Problem: How does one store the myriad stainless steel screws (of different sizes), fuses, washers and wire terminals that define a well-equipped boat, yet allow easy access to them when needed?
Solution: Bob built a special rack filled with small tackle boxes, all labeled and placed at an angle. We’d used this unit in our sailboat when we cruised the South Pacific and needed to be self-sufficient. Never did any of the boxes jump out and spill. So before we sold the sailboat, we took the racks off and installed them aboard Sea Chantey. They are located just outside the engine room door and the entrance to our cabin.
Problem: How could we keep the trash container from falling over and spilling the contents?
Solution: Our galley cupboards were never built with a space for trash in mind. We solved this problem by buying a stainless steel garbage can, compliments of Costco, and placing it by the breakfast bar near the galley. We made and installed a small clip next to the can on the sidewall. The top of the trash can comes down over the clip and is held securely. Bob made the clip by bending a piece of flat stainless steel in a vice to fit under the trash can lid.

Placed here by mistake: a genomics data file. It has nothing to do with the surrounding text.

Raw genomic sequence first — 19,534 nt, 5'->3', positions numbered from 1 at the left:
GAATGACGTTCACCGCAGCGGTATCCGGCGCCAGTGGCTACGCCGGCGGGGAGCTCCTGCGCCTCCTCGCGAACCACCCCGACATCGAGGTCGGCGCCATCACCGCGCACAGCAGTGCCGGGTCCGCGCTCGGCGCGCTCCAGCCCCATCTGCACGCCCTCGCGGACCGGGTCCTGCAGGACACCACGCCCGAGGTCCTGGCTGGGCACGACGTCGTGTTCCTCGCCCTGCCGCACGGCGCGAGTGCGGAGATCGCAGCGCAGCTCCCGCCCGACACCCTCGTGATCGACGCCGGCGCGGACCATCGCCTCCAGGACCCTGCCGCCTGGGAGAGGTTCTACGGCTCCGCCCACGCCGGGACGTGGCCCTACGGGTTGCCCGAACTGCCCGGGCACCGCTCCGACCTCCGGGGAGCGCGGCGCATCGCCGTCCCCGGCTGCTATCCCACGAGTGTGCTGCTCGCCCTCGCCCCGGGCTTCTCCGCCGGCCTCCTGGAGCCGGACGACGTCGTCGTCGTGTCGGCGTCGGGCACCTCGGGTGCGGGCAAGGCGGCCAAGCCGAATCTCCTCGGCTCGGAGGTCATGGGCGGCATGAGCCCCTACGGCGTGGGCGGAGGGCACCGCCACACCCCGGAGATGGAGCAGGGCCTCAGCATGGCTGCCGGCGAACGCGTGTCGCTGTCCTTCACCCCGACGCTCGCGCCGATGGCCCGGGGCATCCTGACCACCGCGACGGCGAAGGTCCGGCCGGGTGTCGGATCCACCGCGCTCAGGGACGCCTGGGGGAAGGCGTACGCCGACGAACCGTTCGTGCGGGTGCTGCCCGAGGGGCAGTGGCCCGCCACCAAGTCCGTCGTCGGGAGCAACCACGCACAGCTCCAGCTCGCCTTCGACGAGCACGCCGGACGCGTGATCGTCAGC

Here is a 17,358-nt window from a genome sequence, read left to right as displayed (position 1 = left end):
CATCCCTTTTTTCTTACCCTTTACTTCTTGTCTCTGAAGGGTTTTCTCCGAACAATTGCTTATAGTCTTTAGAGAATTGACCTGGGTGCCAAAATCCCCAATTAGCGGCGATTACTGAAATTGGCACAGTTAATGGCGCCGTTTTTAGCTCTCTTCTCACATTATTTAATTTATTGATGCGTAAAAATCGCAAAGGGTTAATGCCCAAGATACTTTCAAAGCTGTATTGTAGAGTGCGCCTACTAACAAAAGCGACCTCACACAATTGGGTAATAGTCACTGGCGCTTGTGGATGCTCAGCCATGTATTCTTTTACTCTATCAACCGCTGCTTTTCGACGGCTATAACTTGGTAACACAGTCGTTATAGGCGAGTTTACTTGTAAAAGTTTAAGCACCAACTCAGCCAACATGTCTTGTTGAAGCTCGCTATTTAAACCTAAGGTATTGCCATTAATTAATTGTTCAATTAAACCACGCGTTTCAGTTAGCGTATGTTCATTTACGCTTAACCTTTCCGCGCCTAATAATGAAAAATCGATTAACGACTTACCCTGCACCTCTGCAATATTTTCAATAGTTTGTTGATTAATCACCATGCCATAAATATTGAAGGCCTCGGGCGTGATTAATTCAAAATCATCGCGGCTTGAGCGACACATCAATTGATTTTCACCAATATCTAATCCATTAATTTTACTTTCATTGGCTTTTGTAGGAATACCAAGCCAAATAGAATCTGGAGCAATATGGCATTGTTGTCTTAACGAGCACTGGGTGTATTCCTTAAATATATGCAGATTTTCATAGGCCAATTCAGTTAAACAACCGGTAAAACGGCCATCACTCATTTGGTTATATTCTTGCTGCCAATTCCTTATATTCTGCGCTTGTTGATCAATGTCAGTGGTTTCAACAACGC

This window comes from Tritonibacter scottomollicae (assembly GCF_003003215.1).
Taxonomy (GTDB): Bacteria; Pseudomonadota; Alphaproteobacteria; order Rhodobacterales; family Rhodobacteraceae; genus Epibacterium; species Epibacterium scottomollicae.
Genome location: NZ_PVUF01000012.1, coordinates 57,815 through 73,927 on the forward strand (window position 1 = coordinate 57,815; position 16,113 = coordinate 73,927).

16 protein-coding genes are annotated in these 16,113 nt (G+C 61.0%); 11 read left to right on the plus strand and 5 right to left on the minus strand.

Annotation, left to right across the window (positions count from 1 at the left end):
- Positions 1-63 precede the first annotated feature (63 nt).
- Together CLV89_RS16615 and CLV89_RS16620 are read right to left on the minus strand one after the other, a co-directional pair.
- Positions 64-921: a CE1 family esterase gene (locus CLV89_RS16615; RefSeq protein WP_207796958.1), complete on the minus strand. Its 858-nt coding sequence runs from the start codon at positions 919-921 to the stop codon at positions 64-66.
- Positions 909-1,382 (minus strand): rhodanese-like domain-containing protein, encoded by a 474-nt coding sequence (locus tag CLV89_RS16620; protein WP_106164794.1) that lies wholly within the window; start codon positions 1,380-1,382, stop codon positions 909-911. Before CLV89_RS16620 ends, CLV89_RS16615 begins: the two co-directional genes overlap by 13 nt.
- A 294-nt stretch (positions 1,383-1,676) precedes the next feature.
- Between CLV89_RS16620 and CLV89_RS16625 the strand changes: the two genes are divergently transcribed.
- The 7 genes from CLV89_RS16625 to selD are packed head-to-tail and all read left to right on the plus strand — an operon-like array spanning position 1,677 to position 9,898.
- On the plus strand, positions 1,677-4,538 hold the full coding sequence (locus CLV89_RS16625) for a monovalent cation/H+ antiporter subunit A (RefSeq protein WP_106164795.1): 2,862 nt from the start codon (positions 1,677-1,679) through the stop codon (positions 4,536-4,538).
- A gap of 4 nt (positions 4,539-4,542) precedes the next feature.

Problem: We have two large teak chairs by the breakfast counter that routinely topple in heavy weather or anytime a swell hits the boat’s stern quarter. Laying them down meant we had to walk over them, possibly tripping in the limited space during night watches. (We are not graceful in bad weather and tend to lurch about, clutching posts and cupboards as we move around.)
Solution: Bob permanently attached a piece of heavy Velcro hook strip under the arms of the chair, and another permanent hook strip under the edge of the Corian countertop. Both of these strips are hidden from view. He then cut four separate strips of eye-hook Velcro, long enough to reach from under the chair arm to below the countertop. While under way, we place the chairs up against the counter and attach the Velcro eye strips between the chairs and the counter, which hold the chairs in place. When we reach port, we remove the eye strips and keep them handy in a drawer, ready for the next bumpy ride.